Cricket writer at New Zealand's Herald on Sunday

Lack of pace penetration a worry for New Zealand

The honours are even going to Auckland, but it's not all hunky dory for the hosts

Andrew Alderson

March 19, 2013

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Bruce Martin finished with four wickets in the first innings, New Zealand v England, 2nd Test, Wellington, 2nd day, March 15, 2013
Bruce Martin came into his own in Wellington and could well make the England tour © Getty Images

New Zealand struggled in the second Test, in Wellington, as England 
reciprocated the hosts' Dunedin dominance.

Taking wickets was a struggle and the first-innings batting was
 flaky, yet there were encouraging signs. Kane Williamson produced a promising rearguard batting 
display in the second innings, Brendon McCullum and BJ Watling 
looked solid in the middle order, and Bruce Martin spun together a 
more confident performance as he adjusted to the Test game.

On the flip side: Ross Taylor missed the chance to fully expunge 
his unsettled Test form; Peter Fulton looked vulnerable, edging 
deliveries just outside off stump; and the pace attack lacked vim.

The opening two Tests have read like Agatha Christie whodunits 
with the final chapter ripped out. The denouement in Auckland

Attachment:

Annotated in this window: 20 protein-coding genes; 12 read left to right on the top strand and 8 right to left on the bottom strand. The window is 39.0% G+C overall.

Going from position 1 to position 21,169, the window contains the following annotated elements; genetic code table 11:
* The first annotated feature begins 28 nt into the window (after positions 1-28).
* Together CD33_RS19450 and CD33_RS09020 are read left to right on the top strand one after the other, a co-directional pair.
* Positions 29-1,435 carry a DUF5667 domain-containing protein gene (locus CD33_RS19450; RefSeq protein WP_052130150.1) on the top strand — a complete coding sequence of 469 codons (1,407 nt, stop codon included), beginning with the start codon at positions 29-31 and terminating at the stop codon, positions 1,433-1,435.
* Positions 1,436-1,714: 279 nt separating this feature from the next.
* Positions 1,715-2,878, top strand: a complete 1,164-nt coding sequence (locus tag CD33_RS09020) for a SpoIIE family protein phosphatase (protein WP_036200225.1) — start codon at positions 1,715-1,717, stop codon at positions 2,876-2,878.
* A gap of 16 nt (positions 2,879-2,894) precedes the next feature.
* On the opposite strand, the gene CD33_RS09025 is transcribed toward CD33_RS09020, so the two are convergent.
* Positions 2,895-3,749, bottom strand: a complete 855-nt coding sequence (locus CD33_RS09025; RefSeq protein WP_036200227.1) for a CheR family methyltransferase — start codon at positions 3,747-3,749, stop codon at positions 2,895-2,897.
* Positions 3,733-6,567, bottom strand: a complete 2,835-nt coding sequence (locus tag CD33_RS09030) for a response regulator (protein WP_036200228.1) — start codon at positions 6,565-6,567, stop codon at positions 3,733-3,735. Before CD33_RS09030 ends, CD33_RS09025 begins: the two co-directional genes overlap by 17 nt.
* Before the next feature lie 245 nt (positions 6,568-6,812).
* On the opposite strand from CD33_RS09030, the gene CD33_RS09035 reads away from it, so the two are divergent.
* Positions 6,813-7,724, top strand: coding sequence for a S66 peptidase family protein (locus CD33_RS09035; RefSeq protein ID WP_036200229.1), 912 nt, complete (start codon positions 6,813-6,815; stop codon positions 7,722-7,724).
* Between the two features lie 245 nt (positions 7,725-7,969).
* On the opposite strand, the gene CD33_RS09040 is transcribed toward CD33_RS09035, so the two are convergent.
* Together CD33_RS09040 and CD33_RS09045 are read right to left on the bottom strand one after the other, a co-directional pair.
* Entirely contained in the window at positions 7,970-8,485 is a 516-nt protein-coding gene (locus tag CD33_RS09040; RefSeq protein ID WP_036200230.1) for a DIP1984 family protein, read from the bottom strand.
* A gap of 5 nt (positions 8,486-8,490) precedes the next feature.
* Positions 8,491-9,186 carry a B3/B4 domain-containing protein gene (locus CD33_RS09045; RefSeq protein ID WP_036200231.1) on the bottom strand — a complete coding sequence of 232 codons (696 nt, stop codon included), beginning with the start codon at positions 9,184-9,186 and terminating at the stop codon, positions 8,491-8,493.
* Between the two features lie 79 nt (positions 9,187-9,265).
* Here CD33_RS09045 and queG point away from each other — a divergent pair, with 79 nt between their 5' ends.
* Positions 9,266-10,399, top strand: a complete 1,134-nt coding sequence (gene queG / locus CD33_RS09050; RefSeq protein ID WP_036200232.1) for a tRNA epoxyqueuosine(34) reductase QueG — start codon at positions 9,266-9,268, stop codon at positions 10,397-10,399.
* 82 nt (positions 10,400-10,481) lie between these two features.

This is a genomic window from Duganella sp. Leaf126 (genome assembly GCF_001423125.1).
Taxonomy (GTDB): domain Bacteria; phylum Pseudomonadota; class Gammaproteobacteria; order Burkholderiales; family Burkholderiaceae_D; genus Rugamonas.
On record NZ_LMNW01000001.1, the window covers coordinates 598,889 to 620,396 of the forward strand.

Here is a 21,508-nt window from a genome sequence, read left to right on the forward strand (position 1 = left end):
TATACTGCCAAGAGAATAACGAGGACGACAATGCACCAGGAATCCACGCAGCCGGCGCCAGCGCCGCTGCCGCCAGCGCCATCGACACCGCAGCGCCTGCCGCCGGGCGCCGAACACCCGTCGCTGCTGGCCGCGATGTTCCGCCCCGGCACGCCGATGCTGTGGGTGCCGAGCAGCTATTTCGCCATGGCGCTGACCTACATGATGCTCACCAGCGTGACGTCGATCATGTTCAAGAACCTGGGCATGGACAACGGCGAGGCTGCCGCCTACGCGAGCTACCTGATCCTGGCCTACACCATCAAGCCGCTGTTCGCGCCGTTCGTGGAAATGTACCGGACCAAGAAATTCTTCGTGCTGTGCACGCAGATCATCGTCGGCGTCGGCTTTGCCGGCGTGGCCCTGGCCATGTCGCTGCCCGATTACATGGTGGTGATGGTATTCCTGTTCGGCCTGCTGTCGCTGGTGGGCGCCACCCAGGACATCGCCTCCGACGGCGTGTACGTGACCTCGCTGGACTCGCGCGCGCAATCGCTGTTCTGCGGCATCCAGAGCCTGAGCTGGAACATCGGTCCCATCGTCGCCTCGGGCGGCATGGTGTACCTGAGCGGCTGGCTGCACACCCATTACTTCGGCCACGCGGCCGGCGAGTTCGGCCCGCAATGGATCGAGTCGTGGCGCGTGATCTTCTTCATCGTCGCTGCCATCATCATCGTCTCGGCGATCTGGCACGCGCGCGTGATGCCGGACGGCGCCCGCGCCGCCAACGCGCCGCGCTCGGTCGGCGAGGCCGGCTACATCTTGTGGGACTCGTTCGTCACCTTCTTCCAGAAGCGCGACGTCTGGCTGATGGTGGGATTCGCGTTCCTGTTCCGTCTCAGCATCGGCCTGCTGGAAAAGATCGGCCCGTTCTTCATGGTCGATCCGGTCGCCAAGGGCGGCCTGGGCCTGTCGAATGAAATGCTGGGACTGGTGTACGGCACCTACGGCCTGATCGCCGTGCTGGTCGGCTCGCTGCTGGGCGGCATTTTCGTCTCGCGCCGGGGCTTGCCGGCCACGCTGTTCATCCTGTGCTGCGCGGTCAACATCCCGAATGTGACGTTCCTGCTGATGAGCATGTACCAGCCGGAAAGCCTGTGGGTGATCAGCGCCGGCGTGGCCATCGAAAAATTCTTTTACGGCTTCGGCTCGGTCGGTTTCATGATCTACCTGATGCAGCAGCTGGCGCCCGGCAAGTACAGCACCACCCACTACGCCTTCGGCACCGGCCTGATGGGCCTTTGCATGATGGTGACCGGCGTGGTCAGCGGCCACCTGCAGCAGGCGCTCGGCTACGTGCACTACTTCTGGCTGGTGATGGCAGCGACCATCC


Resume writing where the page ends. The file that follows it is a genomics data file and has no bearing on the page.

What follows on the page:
could prove a lottery. It will be Eden Park's first time hosting a
 Test in seven years. The ground has notorious short boundaries, but fingers crossed top edges won't be rewarded with sixes as happened
 in the shorter forms. The drop-in pitch, crafted by well-regarded
 groundsman Mark Perham, will hopefully offer more lateral movement
 for seamers (at least on the opening day). Is this worth the risk for 
New Zealand? You bet, especially with just one home series victory in
 17 attempts against England (1983-84).

Williamson shapes as a key component to New Zealand's third-Test
 strategy. He brings a wholehearted straight-bat defence, a still head 
at the point of delivery, and a clock face of shots. His second
-innings 55 not out in Wellington blunted England's pace attack, although he looked 
vulnerable when Monty Panesar bowled into the footmarks.

Williamson's innings was a reminder of how he had eked out a draw (and an unbeaten 
century) at the Basin against a South African attack including Dale
 Steyn, Vernon Philander and Morne Morkel last year.

Critics will point to his average (31.86 in 22 Tests) not being sufficient to bat
 at No. 3, but perseverance is required. After the same number of Tests, 
Martin Crowe (who debuted at 19, compared to Williamson's 20)
 averaged 31.60. Williamson can further move from "promising player"
 to "world-class No. 3" with another strong performance against a 
reputable attack.

His courage was reinforced by the century sixth-wicket
 stand between McCullum (69) and Watling (60) in the first innings.
 The pair have the ability to make an old ball look every bit its age
, and with pasts as openers, they're not daunted by the second new

Watling's batting and wicketkeeping look to have secured him a tour spot to